SHAW: You’ve been the world’s leading marketing academic for half a century. You are acknowledged as the “father of marketing”. You’ve written the standard textbook on modern marketing. Given where we are today, with the massive disruption in the marketplace, is there a need to start from scratch with a next-generation textbook?
KOTLER: The concept of marketing is more than a century old. Some early textbooks bearing that name, marketing, started appearing in the early part of the 20th century, written by economists, not marketing people – economists who were unhappy with how their profession only talked about price. They never talked about advertising lifting the demand curve; they never talked about distribution. They just talked about how an individual might react to the price going up or down. Those early marketing textbooks started to address a broader picture involving many kinds of advertising. But marketing back then was not very analytical at all.
When I wrote my first edition in 1967 called “Marketing Management,” I based it on organizational behaviour theory, consumer psychology theory, economic theory, and mathematics. It was a brand-new type of marketing textbook and it succeeded. It succeeded because it gave pride to marketers. Up to that point, marketers were seen as artists, not social scientists. The book gave them pride in their profession – because it introduced a lot of frameworks which made them more relevant to how the rest of the business community thought.
But to answer your question about whether I would re-write my textbook, I would not drop many of the fundamental concepts in marketing. Certainly, marketing has to start with the customer, and I would add the stakeholders. You can’t think just about the customers. They’re not going to be satisfied if other stakeholders, like employees, are not satisfied. But I would add a lot more to the next edition about digital, the Internet and Facebook.
SHAW: It seems to me we’ve reached the point where not many elements of what I would call the classical marketing model are bound to survive. Does the entire strategic framework have to be revisited?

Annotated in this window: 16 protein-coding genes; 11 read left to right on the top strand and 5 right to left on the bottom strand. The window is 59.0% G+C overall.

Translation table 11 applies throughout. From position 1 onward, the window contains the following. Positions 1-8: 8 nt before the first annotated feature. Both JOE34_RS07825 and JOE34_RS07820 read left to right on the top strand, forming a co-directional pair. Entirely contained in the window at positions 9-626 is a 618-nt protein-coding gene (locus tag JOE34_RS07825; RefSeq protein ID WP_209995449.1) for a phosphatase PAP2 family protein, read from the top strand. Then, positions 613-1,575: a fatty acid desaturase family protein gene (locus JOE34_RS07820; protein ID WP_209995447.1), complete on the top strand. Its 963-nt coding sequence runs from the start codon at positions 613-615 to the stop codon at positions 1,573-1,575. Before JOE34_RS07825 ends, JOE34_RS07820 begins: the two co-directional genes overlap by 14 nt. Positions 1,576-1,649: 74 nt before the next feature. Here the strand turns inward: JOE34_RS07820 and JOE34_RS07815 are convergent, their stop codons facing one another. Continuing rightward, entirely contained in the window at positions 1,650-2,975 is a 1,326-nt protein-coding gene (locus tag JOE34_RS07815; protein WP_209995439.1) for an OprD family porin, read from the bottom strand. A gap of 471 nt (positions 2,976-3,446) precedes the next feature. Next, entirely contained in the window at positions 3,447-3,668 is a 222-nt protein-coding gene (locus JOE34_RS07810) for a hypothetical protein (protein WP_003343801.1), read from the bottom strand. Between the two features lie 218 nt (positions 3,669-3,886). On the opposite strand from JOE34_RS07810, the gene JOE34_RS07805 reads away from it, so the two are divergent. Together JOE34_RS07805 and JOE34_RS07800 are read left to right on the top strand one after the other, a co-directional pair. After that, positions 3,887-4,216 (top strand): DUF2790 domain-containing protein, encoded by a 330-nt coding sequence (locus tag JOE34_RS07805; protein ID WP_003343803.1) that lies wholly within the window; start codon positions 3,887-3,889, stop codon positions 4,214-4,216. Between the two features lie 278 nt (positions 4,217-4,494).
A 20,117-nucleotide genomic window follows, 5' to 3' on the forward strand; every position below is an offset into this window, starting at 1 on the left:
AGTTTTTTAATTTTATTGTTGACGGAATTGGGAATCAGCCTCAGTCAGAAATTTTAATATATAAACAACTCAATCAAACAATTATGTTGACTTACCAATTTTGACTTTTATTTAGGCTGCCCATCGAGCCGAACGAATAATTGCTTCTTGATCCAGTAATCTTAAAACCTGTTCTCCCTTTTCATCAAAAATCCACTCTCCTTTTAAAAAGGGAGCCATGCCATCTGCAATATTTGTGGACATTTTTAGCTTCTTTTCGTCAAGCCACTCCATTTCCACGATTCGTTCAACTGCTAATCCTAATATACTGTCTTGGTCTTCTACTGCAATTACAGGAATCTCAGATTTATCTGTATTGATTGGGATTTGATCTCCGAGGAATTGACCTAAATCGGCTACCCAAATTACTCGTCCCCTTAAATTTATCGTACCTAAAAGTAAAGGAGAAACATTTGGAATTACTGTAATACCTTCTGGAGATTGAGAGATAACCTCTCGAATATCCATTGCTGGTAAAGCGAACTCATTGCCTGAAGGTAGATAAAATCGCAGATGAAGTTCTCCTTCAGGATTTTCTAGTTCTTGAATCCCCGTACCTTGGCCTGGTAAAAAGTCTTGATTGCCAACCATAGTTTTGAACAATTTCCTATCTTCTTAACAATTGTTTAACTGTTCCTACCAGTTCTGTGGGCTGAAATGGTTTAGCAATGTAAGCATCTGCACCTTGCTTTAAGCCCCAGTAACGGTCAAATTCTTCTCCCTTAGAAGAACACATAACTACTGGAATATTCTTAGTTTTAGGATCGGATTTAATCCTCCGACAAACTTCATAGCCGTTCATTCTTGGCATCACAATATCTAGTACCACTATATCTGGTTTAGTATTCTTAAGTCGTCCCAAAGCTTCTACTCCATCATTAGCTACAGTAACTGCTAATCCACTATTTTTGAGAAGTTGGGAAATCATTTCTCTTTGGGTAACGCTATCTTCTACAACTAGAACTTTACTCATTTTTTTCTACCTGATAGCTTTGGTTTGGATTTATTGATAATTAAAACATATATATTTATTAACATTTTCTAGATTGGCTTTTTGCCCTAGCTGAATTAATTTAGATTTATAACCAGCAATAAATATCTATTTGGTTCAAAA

KOTLER: Let’s start with what has to be preserved of the framework we have:
the four Ps. Now the four Ps are simply a framework for influencing the level of demand. Of the four Ps, the two most important Ps are product and price. Why? Because if you don’t create the right product features and set the right price for what you’re offering, nothing else matters. Sure, a clever promotion may get them to try the product. But because the price is not right, the customer won’t buy again. So I put a lot of emphasis on creating a product offer that is correct. Some people say most products are just commodities. But if they’re just commodities then all prices would be the same. So, let me say with respect to the four Ps, there’s a lot of different views of what’s important – and we’re forgetting the fifth one, packaging, maybe even a sixth one, the personality of the company.
What is important is that the four Ps should come after STP:
I want my 16th edition to start with the idea that we must segment, target, and position. That’s fundamental. Segment, target, and position is important. If I’m competing against McDonald’s, I have to have a marketing plan for mothers with children that are different than my marketing plan for the teenager, and different for the senior. So I’ve got to define my segments before I even go to the four Ps. The four Ps is secondary. But some people say it’s all about micro-targeting. We know enough about each potential customer that messages and offers can reach him or her at the right time, in the right place. I think we need segmentation followed by micro-targeting.